Christopher J. Lamb


Lamb, Christopher J., and Martin Cinnamond. "Unified Effort: Key to Special Operations and Irregular Warfare in Afghanistan." Joint Forces Quarterly 56 (1st Quarter 2010): 40-53.

The Obama administration "has taken important steps to improve unified effort among the diverse actors working to promote stability and defeat the Taliban insurgency. Even so, more needs to be done.... [T]he record to date demonstrates that special operations serve conflicting objectives in Afghanistan. We offer an explanation for this incongruity to underscore just how difficult unity of effort is to achieve, and to establish some baseline requirements for remedial action. We then make recommendations designed to improve unity of effort in military operations, civil-military cooperation, and among international and Afghan partners."

[MI/Ops/Afgh/2010 & SpecOps/2010]

Lamb, Christopher J., and Evan Munsing. Secret Weapon: High-value Target Teams as an Organizational Innovation. Strategic Perspectives, No. 4. Washington, DC: Institute for National Strategic Studies, National Defense University Press, Mar. 2011.

"[T]hree innovations -- net-worked-based targeting, fusion of intelligence and operations, and counterterrorist-counterinsurgency integration -- required unprecedented collaboration between diverse departments and agencies and between SOF and conventional forces. Together, these innovations set the stage for the dramatic reversal of the security situation in Iraq in 2007.... Both the interagency high-value target teams and the interagency approach eventually embraced by conventional forces demonstrate that how the national security system is organized for complex missions matters greatly.... When the high-value target teams and integrated conventional force commands collaborated tactically, they produced quick and powerful results."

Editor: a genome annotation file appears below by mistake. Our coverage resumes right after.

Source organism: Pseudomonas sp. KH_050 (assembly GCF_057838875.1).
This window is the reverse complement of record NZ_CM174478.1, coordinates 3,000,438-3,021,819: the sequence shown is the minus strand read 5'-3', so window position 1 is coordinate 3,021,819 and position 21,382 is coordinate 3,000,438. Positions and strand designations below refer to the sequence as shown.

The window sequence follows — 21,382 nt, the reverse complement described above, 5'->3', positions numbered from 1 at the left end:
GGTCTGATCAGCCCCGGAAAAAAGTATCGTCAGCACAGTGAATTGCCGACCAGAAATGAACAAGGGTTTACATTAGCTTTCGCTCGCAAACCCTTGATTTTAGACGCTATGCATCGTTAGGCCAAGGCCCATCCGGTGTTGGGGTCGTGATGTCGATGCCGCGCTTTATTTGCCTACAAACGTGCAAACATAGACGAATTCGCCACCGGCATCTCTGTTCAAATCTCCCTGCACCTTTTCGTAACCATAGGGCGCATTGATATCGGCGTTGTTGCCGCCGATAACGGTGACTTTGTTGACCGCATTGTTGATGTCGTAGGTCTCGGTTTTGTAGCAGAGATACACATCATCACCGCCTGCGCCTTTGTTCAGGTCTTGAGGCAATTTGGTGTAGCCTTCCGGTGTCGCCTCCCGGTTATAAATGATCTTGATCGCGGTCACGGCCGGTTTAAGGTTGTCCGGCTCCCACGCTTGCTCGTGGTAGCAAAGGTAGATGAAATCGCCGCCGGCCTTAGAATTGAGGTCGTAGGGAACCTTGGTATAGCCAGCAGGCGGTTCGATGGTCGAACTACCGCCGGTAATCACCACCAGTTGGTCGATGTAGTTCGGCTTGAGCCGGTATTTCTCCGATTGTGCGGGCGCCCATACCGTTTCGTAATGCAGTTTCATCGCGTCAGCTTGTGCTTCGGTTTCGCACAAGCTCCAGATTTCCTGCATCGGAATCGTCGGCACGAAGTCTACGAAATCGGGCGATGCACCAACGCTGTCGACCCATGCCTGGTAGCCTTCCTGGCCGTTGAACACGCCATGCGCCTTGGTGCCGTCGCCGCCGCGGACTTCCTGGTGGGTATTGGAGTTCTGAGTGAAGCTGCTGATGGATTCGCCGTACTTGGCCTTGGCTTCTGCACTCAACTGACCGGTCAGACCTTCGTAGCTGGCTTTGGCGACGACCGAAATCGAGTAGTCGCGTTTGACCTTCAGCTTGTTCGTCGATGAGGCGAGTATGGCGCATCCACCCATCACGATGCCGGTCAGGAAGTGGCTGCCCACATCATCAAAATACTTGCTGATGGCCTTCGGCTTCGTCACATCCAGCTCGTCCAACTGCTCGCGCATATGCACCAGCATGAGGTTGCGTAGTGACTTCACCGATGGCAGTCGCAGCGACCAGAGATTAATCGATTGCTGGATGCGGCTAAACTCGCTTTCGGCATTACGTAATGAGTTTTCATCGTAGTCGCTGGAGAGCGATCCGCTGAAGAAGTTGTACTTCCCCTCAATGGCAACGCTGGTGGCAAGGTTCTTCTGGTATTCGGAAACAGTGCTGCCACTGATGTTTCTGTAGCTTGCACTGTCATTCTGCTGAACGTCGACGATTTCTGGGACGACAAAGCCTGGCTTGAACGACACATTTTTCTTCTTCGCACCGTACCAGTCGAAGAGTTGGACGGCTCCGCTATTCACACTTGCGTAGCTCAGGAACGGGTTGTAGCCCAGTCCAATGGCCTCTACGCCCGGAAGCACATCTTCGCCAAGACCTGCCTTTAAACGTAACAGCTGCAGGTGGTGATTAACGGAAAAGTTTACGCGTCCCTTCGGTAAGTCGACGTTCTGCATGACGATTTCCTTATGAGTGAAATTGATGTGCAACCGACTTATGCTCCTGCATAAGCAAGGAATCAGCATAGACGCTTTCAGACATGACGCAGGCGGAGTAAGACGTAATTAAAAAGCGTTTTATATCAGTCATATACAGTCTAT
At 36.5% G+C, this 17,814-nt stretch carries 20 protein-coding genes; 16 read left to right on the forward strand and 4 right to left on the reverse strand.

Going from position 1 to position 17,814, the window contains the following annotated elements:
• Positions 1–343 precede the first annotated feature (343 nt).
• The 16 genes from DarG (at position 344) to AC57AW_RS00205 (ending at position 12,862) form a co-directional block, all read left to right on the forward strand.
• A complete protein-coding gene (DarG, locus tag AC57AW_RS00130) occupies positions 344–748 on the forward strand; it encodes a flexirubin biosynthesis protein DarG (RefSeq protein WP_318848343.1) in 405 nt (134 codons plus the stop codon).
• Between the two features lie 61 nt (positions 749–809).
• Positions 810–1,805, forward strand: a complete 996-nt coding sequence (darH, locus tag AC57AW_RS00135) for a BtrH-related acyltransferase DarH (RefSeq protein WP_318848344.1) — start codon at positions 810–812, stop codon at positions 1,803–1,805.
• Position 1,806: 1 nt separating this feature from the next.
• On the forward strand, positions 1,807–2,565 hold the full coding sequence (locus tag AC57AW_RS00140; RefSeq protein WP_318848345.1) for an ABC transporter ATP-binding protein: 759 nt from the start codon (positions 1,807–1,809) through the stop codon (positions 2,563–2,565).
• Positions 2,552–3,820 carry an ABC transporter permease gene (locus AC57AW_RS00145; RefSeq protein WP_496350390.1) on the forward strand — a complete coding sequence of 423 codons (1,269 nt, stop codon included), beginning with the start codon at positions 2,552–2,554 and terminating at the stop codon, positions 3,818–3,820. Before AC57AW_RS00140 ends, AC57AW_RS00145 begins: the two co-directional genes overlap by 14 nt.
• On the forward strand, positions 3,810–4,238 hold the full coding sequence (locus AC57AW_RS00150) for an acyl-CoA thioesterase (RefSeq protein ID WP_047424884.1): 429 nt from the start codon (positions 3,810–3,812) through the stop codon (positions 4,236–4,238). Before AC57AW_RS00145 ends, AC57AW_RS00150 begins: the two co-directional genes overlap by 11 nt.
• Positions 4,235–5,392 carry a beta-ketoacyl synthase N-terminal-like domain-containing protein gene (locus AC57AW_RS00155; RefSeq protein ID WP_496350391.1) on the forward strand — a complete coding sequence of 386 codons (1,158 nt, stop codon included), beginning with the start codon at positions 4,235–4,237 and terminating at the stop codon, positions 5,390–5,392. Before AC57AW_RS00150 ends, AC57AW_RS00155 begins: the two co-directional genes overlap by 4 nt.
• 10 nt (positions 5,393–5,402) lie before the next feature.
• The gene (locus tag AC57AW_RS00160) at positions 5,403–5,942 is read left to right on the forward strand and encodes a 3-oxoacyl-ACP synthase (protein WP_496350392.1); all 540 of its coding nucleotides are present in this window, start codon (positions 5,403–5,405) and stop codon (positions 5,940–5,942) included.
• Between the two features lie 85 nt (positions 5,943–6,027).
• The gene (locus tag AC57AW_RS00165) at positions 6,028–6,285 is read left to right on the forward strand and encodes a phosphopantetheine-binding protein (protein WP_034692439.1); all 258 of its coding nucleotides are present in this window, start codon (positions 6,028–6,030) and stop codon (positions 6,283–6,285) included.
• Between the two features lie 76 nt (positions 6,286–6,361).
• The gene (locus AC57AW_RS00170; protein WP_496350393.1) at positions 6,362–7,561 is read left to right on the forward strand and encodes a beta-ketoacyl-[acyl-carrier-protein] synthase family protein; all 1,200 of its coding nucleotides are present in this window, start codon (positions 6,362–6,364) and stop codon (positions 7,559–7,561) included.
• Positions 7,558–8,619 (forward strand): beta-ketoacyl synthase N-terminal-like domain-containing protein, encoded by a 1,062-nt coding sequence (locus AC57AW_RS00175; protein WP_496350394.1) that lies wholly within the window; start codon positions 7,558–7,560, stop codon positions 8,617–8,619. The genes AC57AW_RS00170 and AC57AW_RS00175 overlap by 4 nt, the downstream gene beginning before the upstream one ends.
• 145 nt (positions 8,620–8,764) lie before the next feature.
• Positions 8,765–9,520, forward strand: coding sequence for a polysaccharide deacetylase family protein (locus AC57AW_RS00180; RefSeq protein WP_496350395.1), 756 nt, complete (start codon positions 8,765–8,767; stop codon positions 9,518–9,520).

Lamb, Christopher J., and David Tucker. United States Special Operations Forces. New York: Columbia University Press, 2007.

According to Johnson, I&NS 26.4 (Aug. 2011), the authors argue that SOCOM should be "reorganized into two separate commands: one specializing in unconventional warfare and one specializing in direct action and commando skills.... The authors' expertise enables them to boil down complex history, theories, and debates into succinct chapters.... Occasionally, the arguments of the book are made too strongly or supported with insufficient evidence but overall the book is excellent,"


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